It’s been almost exactly a year since I posted one of the brief videos of the artist Zimoun’s tactile, economical, kinetic sculptures, sculptures whose impact — humorous, touching, majestic — is so out of proportion with the modest material from which they are constructed. Here’s a new one, posted today. A short video such as this is how Zimoun announces a newly installed work. Its title, as is generally the case for Zimoun, is little more than a list of the components, here “51 prepared dc-motors, 189 m rope, cardboard sticks 30 cm,” followed by the year of production: “2019.” The footage is a view from the Museum of Contemporary Art MAC, Santiago de Chile. And it’s not even 40 seconds long.
Vimeo, unlike YouTube, doesn’t have an easy way to allow for looped, repeated viewing, but you’ll be drawn in and hitting repeat almost for certain. Watch as the tiny cardboard sticks dance around in circles, suspended like the most rudimentary conception of a marionette. Their balletic footsteps suggest Amazonian rainfall: cardboard drops on a cold concrete floor.
Part of the beauty of Zimoun’s videos is how the sound is and isn’t in sync with what we see. The video cuts from one view to another: a closeup, giving us a sense of the mechanisms, a fuller one to give a sense of scale, a room view for sense of scope. Throughout the cardboard raindrops fall.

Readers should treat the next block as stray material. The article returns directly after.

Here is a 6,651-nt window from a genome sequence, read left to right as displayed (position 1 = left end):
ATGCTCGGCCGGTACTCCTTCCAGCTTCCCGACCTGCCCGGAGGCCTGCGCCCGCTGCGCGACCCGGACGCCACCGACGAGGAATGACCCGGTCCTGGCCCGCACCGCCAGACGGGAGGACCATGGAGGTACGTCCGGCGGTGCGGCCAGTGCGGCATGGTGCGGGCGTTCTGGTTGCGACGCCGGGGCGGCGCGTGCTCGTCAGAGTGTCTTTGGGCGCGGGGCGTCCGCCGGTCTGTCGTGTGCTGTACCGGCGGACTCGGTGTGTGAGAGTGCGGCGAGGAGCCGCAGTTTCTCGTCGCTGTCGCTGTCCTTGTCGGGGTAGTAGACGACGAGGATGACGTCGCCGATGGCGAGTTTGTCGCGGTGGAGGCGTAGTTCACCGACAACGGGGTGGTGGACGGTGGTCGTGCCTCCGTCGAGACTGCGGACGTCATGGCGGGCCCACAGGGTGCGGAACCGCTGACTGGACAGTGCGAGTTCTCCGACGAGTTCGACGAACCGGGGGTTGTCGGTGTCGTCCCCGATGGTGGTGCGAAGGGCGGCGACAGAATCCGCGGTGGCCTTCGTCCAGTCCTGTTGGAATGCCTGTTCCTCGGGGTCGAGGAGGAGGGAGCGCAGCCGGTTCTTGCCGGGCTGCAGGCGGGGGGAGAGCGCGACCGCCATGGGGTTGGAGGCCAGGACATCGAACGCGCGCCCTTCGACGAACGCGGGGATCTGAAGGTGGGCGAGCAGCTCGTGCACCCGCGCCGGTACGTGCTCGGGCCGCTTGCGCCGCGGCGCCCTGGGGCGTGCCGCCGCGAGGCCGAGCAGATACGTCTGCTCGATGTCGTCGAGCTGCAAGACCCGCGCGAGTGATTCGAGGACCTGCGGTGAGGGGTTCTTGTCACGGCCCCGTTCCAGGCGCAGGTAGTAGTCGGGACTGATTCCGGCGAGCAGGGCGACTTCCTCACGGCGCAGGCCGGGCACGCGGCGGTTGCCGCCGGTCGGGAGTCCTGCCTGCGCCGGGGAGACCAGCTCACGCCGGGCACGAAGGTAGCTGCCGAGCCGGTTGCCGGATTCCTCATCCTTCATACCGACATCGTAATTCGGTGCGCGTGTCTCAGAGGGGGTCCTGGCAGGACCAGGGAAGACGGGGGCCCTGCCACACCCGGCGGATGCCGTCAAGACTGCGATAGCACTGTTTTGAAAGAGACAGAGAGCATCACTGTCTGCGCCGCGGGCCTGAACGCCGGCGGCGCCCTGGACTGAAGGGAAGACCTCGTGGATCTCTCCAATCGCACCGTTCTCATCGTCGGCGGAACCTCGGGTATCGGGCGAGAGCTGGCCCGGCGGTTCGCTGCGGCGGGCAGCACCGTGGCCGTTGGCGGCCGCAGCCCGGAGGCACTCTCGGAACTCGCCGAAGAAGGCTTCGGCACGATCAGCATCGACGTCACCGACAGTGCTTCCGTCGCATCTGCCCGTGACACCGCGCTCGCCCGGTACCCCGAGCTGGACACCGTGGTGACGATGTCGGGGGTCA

Video originally posted at vimeo.com. More from Zimoun, who is based in Bern, Switzerland, at zimoun.net.
Awhile back I began collating a YouTube playlist of live ambient performances. The assortment, now numbering well over 100, quickly took shape as a collection of videos in which the techniques of the performer were evident to the viewer. The idea was to locate and celebrate instances of the action required by the performer to accomplish the seeming inaction — the stasis, the aesthetic limbo, the attenuated sonic pause — that so much ambient music telegraphs.
In time, the definition of “performance” expanded — well, it didn’t so much “expand” as that the word’s interior features became more detailed. Nothing as the playlist of included videos proceeded contradicted earlier interpretations of “live performance.”